Mexico's Blanco one for the ages

Former Chicago Fire midfielder Cuauhtemoc Blanco is a soccer anomaly of sorts. The 37-year-old can't play for long stretches. He's slowed down tremendously. And he is the last person you would ask to wholeheartedly play on both sides of the ball.

But despite Blanco's shortcomings, the man can still finish. And on Thursday, Blanco did what no other Mexican soccer player has done: score in three different World Cups.

Blanco's 79th-minute penalty kick capped off a 2-0 Mexico victory over France on Thursday in the 2010 FIFA World Cup in Group A play. Mexico (1-0-1) simply needs a draw against Uruguay to assure itself of a spot in the next round.

Blanco has seen different generations of players step into the fold. But with age, there are three things that have not slowed down Blanco -- his superb finishing ability, his creativeness and his vision. As long as he has all three, does it matter if Blanco lags behind in certain sequences?

Javier Hernandez put El Tri on the board in the 64th minute. Then less than 15 minutes later, France's Eric Adibal fouled Mexico's Pablo Barrera in the box, setting up Blanco in the 79th minute. Blanco calmly placed the penalty kick into the left side netting. France goalkeeper Hugo Lloris did everything he possibly could do, diving to his right and lunging toward the low projection of the ball. But Blanco struck it perfectly, like a dart player finding the exact center of the bulls-eye.

A little to Blanco's left, the ball would have hit the woodwork. A little to the right, Lloris probably could have deflected enough of the ball with his gloves to push the strike away to the side.

Blanco netted his 39th international goal, and has tallied a goal in the 1998, 2002 and 2010 World Cups.

Last week, Clint Dempsey became just the second American to score in two World Cups -- the other being Fire target forward and Arlington Heights, Ill., native Brian McBride. Blanco's accomplishment obviously exceeds McBride's and Dempsey's feats, and who knows what would have happened in the 2006 World Cup if Blanco was on board.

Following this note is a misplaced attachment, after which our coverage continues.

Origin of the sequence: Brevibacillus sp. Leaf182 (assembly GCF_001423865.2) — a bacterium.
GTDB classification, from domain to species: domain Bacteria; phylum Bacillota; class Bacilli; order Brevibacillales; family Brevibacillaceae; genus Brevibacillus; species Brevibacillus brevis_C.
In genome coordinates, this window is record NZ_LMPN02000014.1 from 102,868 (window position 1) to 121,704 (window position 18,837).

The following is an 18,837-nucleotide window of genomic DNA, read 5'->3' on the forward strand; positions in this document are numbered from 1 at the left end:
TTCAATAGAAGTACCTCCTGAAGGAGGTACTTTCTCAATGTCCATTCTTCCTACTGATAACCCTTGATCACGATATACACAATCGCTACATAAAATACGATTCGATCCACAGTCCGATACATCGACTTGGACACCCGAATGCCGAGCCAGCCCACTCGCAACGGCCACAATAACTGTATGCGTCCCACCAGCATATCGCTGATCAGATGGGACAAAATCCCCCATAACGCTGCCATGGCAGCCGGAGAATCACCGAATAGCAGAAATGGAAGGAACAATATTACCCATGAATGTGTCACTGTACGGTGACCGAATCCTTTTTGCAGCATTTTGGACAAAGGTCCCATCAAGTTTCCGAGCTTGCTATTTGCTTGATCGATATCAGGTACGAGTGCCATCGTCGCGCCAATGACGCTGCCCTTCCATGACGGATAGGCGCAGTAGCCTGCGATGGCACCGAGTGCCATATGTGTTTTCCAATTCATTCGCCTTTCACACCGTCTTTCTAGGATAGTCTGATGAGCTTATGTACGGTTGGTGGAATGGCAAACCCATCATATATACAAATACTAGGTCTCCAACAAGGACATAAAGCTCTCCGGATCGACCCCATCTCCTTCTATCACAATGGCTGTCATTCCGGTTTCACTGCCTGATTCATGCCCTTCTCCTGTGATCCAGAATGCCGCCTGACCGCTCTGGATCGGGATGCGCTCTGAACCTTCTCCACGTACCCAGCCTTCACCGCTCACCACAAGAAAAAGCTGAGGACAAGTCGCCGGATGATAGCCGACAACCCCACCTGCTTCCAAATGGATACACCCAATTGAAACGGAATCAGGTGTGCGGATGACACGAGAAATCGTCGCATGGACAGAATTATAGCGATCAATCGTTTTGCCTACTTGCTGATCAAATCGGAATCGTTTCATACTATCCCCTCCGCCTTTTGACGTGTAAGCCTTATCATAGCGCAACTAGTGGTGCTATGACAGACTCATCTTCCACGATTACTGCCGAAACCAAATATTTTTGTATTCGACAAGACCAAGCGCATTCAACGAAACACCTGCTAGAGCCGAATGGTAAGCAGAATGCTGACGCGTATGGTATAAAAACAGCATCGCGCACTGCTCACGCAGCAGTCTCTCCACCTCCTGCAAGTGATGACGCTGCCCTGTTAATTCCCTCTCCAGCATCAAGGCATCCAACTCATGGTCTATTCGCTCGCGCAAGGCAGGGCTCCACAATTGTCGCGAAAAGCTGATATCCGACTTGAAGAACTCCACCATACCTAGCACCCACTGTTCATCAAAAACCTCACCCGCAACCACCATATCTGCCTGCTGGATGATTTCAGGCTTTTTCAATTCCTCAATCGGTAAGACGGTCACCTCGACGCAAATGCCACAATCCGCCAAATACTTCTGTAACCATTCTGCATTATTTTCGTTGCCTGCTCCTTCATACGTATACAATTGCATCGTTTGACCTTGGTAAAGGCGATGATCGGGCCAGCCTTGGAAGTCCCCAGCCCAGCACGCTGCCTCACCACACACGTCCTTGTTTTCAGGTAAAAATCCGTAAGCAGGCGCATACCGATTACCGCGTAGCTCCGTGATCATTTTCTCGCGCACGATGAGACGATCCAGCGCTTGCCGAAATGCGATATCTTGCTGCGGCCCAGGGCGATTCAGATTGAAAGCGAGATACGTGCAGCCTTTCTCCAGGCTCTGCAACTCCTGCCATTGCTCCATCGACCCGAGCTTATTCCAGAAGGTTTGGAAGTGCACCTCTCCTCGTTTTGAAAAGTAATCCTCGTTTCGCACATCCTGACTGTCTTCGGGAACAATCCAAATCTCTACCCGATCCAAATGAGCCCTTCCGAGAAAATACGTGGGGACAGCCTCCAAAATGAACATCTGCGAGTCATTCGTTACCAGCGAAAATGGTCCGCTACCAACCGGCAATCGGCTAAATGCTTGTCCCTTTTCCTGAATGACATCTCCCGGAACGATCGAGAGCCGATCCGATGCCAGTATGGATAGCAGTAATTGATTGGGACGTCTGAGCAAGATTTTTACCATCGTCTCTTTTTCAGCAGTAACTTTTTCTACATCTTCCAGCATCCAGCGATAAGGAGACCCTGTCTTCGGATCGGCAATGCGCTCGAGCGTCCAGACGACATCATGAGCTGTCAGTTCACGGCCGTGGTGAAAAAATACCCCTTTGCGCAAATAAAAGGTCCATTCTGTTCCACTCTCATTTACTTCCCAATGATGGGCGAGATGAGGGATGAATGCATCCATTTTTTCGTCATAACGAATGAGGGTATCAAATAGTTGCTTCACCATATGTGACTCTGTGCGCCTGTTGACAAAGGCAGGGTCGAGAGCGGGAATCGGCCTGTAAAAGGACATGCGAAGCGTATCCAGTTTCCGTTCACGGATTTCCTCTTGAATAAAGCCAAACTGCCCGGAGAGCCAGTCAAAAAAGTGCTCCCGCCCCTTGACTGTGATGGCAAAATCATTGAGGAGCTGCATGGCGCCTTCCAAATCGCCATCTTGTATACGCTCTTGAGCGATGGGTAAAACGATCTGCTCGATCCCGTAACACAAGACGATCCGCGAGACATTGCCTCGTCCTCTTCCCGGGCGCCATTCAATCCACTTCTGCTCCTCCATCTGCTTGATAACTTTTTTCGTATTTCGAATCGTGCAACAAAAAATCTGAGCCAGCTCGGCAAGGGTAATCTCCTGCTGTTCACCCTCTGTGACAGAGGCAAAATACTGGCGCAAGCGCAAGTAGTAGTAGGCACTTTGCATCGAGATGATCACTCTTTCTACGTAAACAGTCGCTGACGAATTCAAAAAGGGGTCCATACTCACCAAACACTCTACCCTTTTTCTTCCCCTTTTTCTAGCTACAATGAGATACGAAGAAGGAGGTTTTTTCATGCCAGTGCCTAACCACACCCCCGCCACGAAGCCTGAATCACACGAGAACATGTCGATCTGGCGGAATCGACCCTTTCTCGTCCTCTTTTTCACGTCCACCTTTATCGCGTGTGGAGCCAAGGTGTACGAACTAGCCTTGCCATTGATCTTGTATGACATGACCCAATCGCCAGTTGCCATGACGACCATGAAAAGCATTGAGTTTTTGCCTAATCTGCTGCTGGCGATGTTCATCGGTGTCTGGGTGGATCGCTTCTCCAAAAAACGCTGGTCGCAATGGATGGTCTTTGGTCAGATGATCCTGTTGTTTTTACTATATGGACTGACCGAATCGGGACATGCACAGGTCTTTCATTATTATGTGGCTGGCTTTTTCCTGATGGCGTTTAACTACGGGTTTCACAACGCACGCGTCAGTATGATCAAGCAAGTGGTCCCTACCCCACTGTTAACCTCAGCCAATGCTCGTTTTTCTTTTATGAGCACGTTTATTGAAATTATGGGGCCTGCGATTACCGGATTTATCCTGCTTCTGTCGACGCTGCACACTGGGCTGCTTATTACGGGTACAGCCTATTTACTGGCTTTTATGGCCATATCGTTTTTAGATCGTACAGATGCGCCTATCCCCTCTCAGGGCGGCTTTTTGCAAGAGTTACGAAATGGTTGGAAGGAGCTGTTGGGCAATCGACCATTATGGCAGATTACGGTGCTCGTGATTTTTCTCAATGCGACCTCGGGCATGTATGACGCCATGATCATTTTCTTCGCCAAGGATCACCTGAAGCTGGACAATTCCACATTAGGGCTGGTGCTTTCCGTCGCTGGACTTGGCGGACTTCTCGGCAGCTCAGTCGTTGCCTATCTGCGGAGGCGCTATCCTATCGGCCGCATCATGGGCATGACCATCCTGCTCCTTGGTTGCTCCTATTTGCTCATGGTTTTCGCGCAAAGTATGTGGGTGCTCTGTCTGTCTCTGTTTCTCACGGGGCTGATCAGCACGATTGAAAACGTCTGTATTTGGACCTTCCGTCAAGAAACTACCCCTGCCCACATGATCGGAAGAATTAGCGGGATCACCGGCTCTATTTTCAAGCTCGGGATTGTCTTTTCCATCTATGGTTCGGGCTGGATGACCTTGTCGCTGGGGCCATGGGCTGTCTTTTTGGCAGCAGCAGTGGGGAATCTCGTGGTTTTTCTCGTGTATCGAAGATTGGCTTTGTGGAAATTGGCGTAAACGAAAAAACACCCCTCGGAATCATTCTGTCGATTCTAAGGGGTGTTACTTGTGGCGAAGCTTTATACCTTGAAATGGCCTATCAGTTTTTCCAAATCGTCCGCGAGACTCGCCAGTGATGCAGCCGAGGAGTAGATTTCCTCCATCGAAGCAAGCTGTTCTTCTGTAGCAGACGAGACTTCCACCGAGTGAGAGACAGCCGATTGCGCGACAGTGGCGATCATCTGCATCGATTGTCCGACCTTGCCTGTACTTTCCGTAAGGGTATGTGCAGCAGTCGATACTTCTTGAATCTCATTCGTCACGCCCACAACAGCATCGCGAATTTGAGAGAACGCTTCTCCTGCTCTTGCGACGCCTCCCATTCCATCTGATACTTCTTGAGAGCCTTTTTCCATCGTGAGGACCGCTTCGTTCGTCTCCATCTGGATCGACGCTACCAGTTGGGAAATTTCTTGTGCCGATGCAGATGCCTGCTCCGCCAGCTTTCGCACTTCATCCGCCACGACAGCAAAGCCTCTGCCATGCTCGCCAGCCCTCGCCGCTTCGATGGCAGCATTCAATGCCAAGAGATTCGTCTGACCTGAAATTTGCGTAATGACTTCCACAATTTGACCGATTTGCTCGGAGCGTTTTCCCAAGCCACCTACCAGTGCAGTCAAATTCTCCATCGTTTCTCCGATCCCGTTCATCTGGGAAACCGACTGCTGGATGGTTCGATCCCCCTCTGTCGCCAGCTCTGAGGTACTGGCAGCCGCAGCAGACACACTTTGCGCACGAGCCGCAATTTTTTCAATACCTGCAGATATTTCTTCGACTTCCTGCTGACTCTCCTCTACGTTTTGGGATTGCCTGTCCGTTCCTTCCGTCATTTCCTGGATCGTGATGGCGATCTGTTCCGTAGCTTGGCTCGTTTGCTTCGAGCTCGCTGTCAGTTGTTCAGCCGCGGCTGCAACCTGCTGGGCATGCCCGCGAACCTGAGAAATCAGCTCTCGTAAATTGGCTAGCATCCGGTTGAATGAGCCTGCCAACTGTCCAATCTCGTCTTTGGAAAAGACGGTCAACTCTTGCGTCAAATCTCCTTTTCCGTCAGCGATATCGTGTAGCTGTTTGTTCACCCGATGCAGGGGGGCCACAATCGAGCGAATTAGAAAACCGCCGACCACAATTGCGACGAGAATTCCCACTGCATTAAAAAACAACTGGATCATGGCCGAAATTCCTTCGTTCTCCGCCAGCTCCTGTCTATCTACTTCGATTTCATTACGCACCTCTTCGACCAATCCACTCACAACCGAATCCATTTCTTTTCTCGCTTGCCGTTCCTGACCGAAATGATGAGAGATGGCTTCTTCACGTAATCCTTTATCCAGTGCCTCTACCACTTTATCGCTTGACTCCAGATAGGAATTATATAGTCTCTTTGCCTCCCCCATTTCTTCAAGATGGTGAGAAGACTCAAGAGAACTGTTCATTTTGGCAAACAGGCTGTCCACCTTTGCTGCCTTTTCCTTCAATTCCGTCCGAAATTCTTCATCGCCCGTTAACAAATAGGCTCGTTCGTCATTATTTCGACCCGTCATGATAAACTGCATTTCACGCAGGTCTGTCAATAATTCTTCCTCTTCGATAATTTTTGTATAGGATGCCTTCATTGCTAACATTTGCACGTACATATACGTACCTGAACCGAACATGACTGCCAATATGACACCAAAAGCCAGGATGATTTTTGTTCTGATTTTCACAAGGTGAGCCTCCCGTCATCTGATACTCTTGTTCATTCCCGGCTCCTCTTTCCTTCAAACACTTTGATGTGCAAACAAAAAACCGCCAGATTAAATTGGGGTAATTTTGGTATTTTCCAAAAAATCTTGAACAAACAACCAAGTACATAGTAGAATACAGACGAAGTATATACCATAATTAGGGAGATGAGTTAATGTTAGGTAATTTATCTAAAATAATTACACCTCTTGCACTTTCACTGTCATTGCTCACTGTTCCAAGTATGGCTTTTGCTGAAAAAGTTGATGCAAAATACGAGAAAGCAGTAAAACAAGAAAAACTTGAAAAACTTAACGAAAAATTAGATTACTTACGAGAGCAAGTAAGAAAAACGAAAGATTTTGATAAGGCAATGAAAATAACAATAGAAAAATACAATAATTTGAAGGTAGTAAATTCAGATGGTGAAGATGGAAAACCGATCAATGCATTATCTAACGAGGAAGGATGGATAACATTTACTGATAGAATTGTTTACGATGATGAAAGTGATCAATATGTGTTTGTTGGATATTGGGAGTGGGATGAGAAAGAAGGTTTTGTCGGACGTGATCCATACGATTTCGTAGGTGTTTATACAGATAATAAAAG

Blanco feuded with former Mexican manager Ricardo La Volpe and he was left off Mexico's roster for the '06 Cup in Germany. The tone is much different under current manager Javier Aguirre, who wanted Blanco after an eight-year absence from the Cup.

Blanco remains a force as this year's oldest player in Cup competition. He is the third-oldest player to score at the Cup, behind Cameroon's Roger Milla and Sweden's Gunnar Gren.

U.S. needs smart game against Slovenia: The United States' 1-1 draw against England was an adequate result from the Americans' standpoint. But with Slovenia on the docket, the U.S. is thinking ‘win’ all the way. The Americans do not want to create a must-win situation to wrap up Group C play against Algeria, so they are approaching Friday's match (8:30 a.m. CT, ESPN) with balanced aggressiveness.

"It's going to be where you have to play a smart game, but get at them without opening ourselves up to be hit on the counter attack," former Fire defender Carlos Bocanegra said to ESPN.

It is no secret that stout defense has been the trademark of Slovenia, which defeated Algeria 1-0 in group play and has won seven of its last eight matches.

"They're very well organized, and tactically I think they're very smart," former Fire and current U.S. head coach Bob Bradley said at Thursday's press conference. "Their defensive record in qualification was outstanding. They have good balance in the team, good mobility and some dangerous players."